Tovia Smith Tovia Smith is an award-winning NPR News National Desk correspondent based in Boston.
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Tovia Smith

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Tovia Smith at NPR headquarters in Washington, D.C., September 27, 2018. (photo by Allison Shelley)
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Tovia Smith

Correspondent, National Desk, Boston

Tovia Smith is an award-winning NPR National Correspondent based in Boston, who's spent more than three decades covering news around New England and beyond.

Most recently, she's reported extensively on the #MeToo movement and campus sexual assault. She's also covered breaking news from the Newtown school shooting, the Boston Marathon bombing and subsequent trial, as well as the capture, trial and later death of Boston mobster James "Whitey" Bulger. She has provided extensive coverage of gay marriage, and the sexual abuse scandal within the Catholic Church, including breaking the news of the Pope's secret meeting with survivors.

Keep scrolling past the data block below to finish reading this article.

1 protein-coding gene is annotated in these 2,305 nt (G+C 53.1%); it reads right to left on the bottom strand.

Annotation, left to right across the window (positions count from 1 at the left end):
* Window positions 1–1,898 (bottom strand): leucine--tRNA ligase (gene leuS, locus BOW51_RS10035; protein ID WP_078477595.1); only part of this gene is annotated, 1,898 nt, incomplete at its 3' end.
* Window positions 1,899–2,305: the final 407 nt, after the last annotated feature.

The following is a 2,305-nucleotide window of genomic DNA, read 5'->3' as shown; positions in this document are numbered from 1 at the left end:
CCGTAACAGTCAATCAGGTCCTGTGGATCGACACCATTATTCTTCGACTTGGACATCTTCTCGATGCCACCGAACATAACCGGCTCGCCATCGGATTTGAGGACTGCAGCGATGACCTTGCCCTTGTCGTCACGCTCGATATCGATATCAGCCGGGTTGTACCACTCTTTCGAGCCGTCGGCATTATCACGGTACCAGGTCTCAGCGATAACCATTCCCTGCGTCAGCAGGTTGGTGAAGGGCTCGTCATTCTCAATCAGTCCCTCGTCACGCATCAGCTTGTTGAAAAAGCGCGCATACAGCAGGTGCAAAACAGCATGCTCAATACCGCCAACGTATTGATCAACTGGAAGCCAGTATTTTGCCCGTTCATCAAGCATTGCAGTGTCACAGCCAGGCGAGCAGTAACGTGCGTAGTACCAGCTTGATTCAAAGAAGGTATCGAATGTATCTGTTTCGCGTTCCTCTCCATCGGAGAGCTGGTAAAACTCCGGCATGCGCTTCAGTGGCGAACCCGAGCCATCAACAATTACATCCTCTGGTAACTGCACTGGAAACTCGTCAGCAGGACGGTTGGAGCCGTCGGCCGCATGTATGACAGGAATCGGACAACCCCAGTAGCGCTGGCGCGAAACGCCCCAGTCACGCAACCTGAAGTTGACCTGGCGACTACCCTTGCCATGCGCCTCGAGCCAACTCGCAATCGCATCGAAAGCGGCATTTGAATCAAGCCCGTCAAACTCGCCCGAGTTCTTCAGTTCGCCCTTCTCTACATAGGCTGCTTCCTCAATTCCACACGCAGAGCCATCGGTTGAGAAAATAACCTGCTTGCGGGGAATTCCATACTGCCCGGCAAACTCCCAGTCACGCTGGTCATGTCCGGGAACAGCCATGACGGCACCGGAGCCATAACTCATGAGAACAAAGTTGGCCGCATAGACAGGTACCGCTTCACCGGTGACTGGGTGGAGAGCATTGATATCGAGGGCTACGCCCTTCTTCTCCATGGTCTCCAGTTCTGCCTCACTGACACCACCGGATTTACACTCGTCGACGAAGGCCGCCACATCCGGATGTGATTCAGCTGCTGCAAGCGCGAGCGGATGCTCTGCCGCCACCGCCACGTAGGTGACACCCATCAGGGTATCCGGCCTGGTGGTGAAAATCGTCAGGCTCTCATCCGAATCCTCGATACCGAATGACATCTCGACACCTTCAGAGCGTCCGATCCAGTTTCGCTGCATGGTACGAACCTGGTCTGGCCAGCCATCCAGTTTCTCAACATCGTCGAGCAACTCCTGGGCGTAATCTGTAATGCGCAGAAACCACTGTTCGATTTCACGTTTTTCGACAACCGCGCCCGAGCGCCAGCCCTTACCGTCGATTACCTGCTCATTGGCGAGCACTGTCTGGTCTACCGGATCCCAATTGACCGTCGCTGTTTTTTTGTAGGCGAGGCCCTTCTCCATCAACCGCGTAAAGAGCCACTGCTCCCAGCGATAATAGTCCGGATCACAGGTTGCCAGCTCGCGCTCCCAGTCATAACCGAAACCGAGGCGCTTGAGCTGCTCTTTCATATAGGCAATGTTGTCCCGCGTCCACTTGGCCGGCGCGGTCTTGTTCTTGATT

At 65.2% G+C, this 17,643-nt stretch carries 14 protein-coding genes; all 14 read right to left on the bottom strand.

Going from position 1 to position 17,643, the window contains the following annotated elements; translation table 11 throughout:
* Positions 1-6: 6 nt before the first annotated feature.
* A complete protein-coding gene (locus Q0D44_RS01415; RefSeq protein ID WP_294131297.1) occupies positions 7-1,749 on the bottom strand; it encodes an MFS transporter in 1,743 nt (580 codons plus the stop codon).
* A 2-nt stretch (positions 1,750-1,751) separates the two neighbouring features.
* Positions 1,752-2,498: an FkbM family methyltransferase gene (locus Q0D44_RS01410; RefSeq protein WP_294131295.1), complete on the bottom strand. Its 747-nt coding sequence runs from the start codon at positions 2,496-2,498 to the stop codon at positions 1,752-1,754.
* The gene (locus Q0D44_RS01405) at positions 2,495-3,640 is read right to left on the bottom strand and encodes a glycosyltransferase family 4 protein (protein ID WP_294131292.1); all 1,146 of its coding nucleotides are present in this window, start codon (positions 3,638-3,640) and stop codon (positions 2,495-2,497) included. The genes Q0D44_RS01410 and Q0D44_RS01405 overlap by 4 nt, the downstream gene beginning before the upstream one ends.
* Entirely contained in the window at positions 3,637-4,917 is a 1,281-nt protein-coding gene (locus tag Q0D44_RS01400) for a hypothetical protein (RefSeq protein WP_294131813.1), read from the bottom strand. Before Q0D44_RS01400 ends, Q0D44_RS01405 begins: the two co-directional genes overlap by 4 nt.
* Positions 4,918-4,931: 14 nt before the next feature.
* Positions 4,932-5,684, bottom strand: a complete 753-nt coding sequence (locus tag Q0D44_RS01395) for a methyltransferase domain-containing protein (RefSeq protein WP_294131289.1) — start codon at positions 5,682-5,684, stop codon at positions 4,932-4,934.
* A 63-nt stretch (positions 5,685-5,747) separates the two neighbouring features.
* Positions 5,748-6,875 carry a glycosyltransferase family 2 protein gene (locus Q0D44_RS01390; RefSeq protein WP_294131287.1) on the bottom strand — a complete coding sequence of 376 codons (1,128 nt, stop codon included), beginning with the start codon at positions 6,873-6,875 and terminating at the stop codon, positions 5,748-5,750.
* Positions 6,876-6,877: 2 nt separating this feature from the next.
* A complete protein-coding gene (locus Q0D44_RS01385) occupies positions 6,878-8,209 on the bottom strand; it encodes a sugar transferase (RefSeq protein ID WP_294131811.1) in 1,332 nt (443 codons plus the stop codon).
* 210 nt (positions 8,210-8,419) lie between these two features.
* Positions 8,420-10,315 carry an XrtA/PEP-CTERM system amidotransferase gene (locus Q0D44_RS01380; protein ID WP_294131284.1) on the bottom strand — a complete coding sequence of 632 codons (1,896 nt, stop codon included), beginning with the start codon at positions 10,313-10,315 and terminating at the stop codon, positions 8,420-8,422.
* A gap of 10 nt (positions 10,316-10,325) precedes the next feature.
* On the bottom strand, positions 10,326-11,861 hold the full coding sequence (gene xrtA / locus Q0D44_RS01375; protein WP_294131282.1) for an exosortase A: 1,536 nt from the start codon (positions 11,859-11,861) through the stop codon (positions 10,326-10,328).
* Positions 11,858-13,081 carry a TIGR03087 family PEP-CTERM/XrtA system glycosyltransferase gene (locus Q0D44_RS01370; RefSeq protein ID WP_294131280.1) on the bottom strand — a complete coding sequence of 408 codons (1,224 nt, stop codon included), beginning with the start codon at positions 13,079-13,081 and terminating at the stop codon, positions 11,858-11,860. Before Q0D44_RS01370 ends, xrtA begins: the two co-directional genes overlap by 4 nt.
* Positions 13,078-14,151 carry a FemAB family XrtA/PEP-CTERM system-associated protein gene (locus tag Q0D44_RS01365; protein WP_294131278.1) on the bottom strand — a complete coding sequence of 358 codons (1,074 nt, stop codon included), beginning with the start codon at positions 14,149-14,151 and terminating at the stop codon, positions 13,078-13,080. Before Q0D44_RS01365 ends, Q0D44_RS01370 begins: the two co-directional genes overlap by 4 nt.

Throughout the years, Smith has brought to air the distinct voices of Boston area residents, whether those demanding the ouster of Cardinal Bernard Law, or those mourning the death of U.S. Senator Ted Kennedy. In her reporting on contentious issues like race relations, abortion, and juvenile crime, her reporting always pushes past the polemics, and advances the national conversation with more thoughtful, and thought-provoking, nuanced arguments from both — or all — sides.